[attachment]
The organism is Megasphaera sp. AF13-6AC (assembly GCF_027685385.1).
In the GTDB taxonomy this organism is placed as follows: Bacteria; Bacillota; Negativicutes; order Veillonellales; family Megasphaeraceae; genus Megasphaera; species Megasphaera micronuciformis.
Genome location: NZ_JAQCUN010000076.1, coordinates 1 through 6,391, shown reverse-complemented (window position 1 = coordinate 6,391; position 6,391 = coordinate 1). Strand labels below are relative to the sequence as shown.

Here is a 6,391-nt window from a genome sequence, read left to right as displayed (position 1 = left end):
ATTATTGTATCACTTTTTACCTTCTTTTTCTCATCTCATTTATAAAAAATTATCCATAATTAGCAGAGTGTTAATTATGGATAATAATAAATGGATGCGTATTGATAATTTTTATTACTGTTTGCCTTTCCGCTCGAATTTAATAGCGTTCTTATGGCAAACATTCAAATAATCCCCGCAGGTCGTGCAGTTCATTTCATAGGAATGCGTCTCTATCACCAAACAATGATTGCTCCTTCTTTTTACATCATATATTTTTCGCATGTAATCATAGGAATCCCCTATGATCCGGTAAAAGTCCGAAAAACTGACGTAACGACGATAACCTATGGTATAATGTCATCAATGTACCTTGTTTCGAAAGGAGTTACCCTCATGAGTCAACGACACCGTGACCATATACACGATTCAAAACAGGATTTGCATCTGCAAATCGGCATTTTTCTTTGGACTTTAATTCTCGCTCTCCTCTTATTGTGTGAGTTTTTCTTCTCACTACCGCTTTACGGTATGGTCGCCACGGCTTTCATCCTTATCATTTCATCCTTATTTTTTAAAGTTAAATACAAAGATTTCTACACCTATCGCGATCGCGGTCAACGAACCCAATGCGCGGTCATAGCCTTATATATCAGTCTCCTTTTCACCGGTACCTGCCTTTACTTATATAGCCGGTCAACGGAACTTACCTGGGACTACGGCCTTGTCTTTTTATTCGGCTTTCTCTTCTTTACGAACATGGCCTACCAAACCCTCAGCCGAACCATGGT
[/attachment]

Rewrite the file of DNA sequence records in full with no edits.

The organism is Megasphaera sp. AF13-6AC (assembly GCF_027685385.1).
In the GTDB taxonomy this organism is placed as follows: Bacteria; Bacillota; Negativicutes; order Veillonellales; family Megasphaeraceae; genus Megasphaera; species Megasphaera micronuciformis.
Genome location: NZ_JAQCUN010000076.1, coordinates 1 through 6,391, shown reverse-complemented (window position 1 = coordinate 6,391; position 6,391 = coordinate 1). Strand labels below are relative to the sequence as shown.

Here is a 6,391-nt window from a genome sequence, read left to right as displayed (position 1 = left end):
ATTATTGTATCACTTTTTACCTTCTTTTTCTCATCTCATTTATAAAAAATTATCCATAATTAGCAGAGTGTTAATTATGGATAATAATAAATGGATGCGTATTGATAATTTTTATTACTGTTTGCCTTTCCGCTCGAATTTAATAGCGTTCTTATGGCAAACATTCAAATAATCCCCGCAGGTCGTGCAGTTCATTTCATAGGAATGCGTCTCTATCACCAAACAATGATTGCTCCTTCTTTTTACATCATATATTTTTCGCATGTAATCATAGGAATCCCCTATGATCCGGTAAAAGTCCGAAAAACTGACGTAACGACGATAACCTATGGTATAATGTCATCAATGTACCTTGTTTCGAAAGGAGTTACCCTCATGAGTCAACGACACCGTGACCATATACACGATTCAAAACAGGATTTGCATCTGCAAATCGGCATTTTTCTTTGGACTTTAATTCTCGCTCTCCTCTTATTGTGTGAGTTTTTCTTCTCACTACCGCTTTACGGTATGGTCGCCACGGCTTTCATCCTTATCATTTCATCCTTATTTTTTAAAGTTAAATACAAAGATTTCTACACCTATCGCGATCGCGGTCAACGAACCCAATGCGCGGTCATAGCCTTATATATCAGTCTCCTTTTCACCGGTACCTGCCTTTACTTATATAGCCGGTCAACGGAACTTACCTGGGACTACGGCCTTGTCTTTTTATTCGGCTTTCTCTTCTTTACGAACATGGCCTACCAAACCCTCAGCCGAACCATGGT